Improve testing, reporting and internal processes
Data from Grant Thornton’s CFO survey in Q2 2022 indicates a pivotal moment for asset management firms concerning artificial intelligence (AI). While not explicitly focused on asset management, the survey's overwhelming results are highly relevant to the industry. A significant 30% of CFOs reported already utilizing generative AI, while an additional 55% stated that they were actively exploring its applications.
Given that over 80% of businesses are actively adopting this technology, those who neglect AI risk being left behind. According to Grant Thornton’s National Managing Partner for Asset Management Michael Patanella, “AI's ability to process diverse data points through algorithms provides a competitive advantage. Ignoring this technology could mean missing out on crucial insights and better investment opportunities.”
With proper governance, AI presents a wealth of opportunities for the asset management industry, propelling it toward more efficient operations and enhanced outcomes. Patanella identifies three key areas where AI is set to revolutionize asset management firms:
- Enhancing internal processes
- Elevating client experiences
- Empowering better trading decisions through improved risk profiling and direct private company deal tracking
Making appropriate use of AI requires thoughtful implementation and governance. According to Grant Thornton Managing Director for Transformation Mike Pilch, the integration of AI and machine learning is proving to be less disruptive than previous technology implementations in the past decade. Unlike transformations that demanded organizational restructuring, AI adoption is allowing teams to streamline operations, increase efficiency, and empower individuals within the team. Pilch said using technology smartly offers quick returns on data sets, enabling organizations to achieve their transformation goals more effectively.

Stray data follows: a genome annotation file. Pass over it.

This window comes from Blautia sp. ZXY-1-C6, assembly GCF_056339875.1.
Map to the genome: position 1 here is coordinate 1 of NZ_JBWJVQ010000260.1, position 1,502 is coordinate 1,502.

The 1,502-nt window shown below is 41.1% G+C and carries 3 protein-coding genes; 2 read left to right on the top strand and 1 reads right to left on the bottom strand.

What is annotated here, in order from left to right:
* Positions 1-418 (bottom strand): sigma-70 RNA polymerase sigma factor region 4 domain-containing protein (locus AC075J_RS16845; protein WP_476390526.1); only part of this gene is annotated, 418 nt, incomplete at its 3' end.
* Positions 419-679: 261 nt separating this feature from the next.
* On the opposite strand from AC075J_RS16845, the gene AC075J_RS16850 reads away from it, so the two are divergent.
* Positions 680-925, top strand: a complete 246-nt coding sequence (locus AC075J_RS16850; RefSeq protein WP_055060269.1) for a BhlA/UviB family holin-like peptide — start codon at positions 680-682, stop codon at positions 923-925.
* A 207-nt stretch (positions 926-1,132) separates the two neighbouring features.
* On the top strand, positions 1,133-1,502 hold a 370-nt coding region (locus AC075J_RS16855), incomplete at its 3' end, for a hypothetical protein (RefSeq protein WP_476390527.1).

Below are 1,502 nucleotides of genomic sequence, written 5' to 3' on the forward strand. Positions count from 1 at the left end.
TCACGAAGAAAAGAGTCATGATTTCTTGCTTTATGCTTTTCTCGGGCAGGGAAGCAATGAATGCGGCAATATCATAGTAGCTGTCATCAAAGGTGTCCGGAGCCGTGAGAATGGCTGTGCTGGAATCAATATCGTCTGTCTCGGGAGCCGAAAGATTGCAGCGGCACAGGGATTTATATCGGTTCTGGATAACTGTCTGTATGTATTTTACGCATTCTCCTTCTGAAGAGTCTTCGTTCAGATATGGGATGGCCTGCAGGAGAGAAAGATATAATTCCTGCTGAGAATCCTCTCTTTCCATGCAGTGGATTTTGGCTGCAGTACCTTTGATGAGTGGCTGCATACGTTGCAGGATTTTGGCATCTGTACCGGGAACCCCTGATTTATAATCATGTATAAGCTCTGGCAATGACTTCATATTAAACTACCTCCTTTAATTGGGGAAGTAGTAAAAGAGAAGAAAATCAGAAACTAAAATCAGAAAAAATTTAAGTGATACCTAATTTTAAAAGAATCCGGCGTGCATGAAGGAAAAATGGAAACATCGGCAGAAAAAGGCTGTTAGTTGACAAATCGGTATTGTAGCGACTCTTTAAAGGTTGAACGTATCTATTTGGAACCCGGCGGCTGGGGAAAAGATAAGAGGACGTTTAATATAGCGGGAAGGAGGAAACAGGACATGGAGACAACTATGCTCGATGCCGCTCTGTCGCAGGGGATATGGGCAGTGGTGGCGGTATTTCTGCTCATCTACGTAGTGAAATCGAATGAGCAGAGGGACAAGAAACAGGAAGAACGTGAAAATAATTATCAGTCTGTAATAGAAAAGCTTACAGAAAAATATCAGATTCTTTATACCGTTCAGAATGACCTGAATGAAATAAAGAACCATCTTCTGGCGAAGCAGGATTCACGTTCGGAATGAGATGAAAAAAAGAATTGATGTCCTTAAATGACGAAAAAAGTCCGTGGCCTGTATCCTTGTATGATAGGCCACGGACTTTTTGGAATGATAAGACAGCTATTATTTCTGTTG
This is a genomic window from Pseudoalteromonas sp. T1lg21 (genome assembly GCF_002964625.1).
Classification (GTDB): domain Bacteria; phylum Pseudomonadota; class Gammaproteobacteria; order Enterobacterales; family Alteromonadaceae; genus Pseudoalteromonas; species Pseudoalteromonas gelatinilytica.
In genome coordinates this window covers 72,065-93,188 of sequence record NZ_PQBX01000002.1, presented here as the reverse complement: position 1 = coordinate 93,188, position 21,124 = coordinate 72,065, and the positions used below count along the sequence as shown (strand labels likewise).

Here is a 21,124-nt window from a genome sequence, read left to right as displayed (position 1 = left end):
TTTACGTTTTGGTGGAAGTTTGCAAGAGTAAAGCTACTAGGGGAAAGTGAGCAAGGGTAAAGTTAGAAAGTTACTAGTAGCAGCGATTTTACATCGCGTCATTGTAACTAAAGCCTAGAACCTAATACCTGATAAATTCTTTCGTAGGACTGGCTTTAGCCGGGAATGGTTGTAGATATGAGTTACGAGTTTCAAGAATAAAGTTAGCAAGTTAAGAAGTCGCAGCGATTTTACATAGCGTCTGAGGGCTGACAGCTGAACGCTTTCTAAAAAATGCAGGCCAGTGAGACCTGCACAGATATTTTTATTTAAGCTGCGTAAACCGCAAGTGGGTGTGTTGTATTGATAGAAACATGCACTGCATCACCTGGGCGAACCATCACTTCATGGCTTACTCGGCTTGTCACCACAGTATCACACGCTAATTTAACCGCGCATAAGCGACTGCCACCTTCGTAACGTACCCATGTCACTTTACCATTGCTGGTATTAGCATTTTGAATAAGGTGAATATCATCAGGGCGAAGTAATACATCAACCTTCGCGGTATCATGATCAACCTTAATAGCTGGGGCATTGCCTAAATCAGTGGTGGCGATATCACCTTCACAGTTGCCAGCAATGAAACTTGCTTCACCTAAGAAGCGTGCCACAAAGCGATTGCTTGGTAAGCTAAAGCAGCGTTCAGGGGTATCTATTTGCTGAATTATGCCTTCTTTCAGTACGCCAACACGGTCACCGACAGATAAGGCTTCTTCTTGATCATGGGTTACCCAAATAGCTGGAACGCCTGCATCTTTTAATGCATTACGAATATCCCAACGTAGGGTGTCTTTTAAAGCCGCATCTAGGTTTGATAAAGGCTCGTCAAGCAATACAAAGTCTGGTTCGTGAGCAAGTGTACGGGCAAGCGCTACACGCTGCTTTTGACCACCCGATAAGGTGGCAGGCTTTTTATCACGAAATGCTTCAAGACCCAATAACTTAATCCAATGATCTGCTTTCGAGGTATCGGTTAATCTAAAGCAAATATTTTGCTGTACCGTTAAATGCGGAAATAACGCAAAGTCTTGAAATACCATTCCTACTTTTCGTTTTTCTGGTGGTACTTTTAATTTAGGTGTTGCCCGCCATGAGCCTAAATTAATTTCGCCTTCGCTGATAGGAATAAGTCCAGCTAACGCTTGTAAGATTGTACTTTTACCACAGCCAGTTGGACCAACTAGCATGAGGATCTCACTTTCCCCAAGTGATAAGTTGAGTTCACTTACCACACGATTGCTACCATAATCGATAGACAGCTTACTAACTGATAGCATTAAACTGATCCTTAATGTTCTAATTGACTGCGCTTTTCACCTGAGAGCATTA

Futurist Jim Carroll on AI in asset management
4:47 | Transcript
Eliminating manual workflows
Creating bots to perform repeatable processes
Organizations throughout the asset management sector are finding ways to create bots that perform repeatable processes to eliminate time-consuming manual work in internal workflows.
In a simple example, hedge fund employees may regularly search for statements from a dozen or more different brokers and place them in one file for review of that information. With technology that’s now available, it’s easy to create a bot that searches for those broker statements and puts them together.
Meanwhile, chat bots are becoming as common in financial applications as they are in customer service systems. Take, for example, a CFO answering a question during a boardroom presentation that requires integrating data from multiple reports. There are chat bots now that can access all the reports at once, bring the data together and help the CFO tell the story of what happened and why — all with some simple commands on a mobile phone.
These capabilities can be predictive as well as reflective. In financial planning and analysis (FP&A), teams are using AI to analyze data and drivers to support or reform business decisions. The technology helps the staff consider vastly larger volumes of data, possible outcomes, expense trends, risks and opportunities to deliver predictions that may be greatly improved and show the way to more effective strategies and tactics.
“We can use AI to more fully understand the factors that could add value or decrease value,” Pilch said. “You’re using the technology to outperform.”
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Using AI for smarter investing
Tech provides for fuller analysis
The same predictive principles that make AI useful for FP&A can make the technology an important tool for investing. Asset management firms can use AI for portfolio management, trading and portfolio risk management — and private equity firms are using the technology to analyze huge volumes of deals and the metrics associated with them to discover their best opportunities and reveal potentially hidden risks.